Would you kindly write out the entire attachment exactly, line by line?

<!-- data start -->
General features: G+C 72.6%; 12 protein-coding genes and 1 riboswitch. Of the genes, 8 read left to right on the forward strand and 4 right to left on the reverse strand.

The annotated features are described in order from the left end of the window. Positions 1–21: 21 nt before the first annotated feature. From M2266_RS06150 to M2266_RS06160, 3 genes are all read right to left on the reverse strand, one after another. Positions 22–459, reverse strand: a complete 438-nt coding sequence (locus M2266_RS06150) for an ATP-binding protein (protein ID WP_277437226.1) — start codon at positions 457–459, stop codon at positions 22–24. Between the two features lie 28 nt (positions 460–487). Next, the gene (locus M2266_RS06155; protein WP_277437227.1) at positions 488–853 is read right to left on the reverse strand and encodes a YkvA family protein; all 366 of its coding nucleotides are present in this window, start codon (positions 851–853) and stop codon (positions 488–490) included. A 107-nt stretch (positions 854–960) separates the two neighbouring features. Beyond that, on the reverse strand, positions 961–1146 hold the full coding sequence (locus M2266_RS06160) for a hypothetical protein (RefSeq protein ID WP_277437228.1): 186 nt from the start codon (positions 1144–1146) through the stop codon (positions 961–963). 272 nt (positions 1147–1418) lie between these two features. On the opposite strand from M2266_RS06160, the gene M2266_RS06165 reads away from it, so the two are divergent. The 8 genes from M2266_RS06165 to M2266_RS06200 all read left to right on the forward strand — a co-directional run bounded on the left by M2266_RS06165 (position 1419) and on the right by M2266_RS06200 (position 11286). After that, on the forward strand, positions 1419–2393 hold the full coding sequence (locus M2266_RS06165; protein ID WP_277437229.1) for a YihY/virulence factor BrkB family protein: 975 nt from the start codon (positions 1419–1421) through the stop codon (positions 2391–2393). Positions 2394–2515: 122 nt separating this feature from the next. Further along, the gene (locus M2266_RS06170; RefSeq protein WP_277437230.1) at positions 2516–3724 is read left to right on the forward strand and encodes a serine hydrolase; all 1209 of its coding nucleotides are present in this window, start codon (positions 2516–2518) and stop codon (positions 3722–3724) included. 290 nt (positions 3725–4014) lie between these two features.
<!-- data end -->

General features: G+C 72.6%; 12 protein-coding genes and 1 riboswitch. Of the genes, 8 read left to right on the forward strand and 4 right to left on the reverse strand.

The annotated features are described in order from the left end of the window. Positions 1–21: 21 nt before the first annotated feature. From M2266_RS06150 to M2266_RS06160, 3 genes are all read right to left on the reverse strand, one after another. Positions 22–459, reverse strand: a complete 438-nt coding sequence (locus M2266_RS06150) for an ATP-binding protein (protein ID WP_277437226.1) — start codon at positions 457–459, stop codon at positions 22–24. Between the two features lie 28 nt (positions 460–487). Next, the gene (locus M2266_RS06155; protein WP_277437227.1) at positions 488–853 is read right to left on the reverse strand and encodes a YkvA family protein; all 366 of its coding nucleotides are present in this window, start codon (positions 851–853) and stop codon (positions 488–490) included. A 107-nt stretch (positions 854–960) separates the two neighbouring features. Beyond that, on the reverse strand, positions 961–1146 hold the full coding sequence (locus M2266_RS06160) for a hypothetical protein (RefSeq protein ID WP_277437228.1): 186 nt from the start codon (positions 1144–1146) through the stop codon (positions 961–963). 272 nt (positions 1147–1418) lie between these two features. On the opposite strand from M2266_RS06160, the gene M2266_RS06165 reads away from it, so the two are divergent. The 8 genes from M2266_RS06165 to M2266_RS06200 all read left to right on the forward strand — a co-directional run bounded on the left by M2266_RS06165 (position 1419) and on the right by M2266_RS06200 (position 11286). After that, on the forward strand, positions 1419–2393 hold the full coding sequence (locus M2266_RS06165; protein ID WP_277437229.1) for a YihY/virulence factor BrkB family protein: 975 nt from the start codon (positions 1419–1421) through the stop codon (positions 2391–2393). Positions 2394–2515: 122 nt separating this feature from the next. Further along, the gene (locus M2266_RS06170; RefSeq protein WP_277437230.1) at positions 2516–3724 is read left to right on the forward strand and encodes a serine hydrolase; all 1209 of its coding nucleotides are present in this window, start codon (positions 2516–2518) and stop codon (positions 3722–3724) included. 290 nt (positions 3725–4014) lie between these two features.